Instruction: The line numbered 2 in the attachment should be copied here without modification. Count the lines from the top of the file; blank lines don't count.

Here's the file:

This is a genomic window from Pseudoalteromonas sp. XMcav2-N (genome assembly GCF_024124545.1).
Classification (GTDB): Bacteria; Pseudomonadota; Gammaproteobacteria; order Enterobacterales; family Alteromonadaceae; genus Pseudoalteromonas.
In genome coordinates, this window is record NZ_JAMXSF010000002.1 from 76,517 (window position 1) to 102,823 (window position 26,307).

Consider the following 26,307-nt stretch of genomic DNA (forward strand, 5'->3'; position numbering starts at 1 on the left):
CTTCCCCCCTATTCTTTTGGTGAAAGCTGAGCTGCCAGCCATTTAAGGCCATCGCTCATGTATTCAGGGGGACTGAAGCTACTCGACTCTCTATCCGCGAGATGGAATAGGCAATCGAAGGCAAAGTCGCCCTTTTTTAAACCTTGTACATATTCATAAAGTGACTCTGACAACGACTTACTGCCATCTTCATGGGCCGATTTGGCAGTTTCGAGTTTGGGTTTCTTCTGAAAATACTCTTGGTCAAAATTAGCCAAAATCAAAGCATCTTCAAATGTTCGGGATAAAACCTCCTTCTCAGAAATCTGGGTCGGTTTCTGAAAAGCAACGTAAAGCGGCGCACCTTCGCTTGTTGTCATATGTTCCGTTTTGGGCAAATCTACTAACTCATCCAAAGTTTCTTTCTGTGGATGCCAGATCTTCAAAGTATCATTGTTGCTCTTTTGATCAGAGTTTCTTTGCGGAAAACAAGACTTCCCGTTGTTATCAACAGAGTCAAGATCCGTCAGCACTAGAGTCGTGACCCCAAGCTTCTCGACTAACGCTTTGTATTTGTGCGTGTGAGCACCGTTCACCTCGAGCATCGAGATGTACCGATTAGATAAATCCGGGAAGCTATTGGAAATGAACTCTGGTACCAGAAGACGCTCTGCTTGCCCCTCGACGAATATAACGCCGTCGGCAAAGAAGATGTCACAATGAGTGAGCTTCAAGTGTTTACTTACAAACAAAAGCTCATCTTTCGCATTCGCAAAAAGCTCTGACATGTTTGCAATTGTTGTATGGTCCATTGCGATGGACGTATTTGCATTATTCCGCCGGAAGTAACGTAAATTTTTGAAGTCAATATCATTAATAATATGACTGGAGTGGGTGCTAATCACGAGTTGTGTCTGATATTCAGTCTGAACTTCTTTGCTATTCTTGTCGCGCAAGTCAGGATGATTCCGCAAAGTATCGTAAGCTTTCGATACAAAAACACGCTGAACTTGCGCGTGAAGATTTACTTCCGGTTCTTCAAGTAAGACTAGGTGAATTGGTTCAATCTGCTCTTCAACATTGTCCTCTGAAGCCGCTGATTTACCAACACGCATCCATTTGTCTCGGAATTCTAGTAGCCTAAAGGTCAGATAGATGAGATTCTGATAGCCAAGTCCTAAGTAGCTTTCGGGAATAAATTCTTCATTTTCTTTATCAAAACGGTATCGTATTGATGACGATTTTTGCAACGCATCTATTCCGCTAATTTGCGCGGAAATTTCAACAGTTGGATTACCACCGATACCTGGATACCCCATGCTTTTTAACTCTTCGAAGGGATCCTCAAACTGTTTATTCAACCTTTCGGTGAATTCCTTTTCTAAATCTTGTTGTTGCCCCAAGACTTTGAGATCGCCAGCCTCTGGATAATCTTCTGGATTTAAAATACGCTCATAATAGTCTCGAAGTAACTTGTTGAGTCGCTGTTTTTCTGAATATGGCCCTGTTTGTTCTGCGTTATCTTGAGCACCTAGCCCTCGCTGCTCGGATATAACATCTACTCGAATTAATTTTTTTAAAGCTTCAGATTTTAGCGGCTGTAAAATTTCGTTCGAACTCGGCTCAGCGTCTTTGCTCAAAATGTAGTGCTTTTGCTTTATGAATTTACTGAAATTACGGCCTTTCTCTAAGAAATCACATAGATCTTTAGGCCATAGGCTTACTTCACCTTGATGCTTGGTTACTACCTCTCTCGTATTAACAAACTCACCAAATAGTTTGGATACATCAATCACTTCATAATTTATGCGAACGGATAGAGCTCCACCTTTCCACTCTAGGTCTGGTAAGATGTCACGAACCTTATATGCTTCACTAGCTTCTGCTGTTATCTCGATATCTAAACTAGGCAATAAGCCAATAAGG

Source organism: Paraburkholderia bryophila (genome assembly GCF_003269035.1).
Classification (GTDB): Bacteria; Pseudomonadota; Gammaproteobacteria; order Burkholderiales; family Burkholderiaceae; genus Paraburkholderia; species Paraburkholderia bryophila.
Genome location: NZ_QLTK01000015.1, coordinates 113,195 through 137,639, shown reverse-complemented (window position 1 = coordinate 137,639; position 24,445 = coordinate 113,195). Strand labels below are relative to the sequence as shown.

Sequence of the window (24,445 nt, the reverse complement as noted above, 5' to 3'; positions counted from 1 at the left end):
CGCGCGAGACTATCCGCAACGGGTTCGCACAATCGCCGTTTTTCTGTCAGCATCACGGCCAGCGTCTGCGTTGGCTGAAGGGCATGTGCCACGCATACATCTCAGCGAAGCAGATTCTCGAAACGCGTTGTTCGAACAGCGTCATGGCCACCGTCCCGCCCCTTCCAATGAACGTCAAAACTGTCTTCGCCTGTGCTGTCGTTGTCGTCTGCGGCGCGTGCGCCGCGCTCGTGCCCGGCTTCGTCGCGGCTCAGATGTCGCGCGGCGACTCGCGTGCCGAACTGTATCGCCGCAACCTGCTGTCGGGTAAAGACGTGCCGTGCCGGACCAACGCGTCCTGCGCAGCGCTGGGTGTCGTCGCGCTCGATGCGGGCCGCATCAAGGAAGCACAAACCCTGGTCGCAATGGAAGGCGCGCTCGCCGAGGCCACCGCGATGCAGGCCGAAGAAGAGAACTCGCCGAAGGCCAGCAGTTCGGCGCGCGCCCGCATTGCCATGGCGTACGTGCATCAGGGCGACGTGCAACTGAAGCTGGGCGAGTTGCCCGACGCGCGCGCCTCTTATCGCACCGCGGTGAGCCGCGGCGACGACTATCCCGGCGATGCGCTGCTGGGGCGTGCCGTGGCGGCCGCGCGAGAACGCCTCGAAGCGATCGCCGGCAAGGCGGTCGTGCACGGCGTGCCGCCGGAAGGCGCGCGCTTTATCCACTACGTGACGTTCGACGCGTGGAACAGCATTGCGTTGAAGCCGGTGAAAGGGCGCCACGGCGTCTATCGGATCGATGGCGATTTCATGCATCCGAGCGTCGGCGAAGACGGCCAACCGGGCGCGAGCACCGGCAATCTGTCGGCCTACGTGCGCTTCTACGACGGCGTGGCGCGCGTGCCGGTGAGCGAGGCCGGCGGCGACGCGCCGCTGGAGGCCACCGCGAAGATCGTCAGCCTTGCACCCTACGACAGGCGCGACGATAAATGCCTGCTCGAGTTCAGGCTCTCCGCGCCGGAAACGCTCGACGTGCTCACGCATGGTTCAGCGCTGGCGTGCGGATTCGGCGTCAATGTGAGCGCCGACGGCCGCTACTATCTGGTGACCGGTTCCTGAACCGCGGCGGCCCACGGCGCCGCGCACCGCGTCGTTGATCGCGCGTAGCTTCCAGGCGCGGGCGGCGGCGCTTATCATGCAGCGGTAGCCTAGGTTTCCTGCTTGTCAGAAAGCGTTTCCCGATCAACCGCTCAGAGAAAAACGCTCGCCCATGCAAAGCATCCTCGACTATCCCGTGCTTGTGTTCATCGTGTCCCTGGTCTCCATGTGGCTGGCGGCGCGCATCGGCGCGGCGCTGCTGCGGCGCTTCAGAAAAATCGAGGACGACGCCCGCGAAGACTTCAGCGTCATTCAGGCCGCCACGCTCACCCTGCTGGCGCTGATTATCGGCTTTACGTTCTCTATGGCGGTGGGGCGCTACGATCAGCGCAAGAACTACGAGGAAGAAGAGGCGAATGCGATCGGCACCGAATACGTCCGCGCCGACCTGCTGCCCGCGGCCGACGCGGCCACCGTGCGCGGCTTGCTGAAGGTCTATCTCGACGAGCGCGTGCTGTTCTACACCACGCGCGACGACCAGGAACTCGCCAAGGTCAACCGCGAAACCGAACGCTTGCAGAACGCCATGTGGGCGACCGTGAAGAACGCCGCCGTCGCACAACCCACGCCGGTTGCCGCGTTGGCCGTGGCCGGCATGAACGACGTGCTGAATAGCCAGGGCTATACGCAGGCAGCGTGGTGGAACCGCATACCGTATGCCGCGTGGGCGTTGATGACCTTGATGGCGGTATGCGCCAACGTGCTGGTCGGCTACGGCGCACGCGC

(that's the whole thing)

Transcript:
Classification (GTDB): Bacteria; Pseudomonadota; Gammaproteobacteria; order Enterobacterales; family Alteromonadaceae; genus Pseudoalteromonas.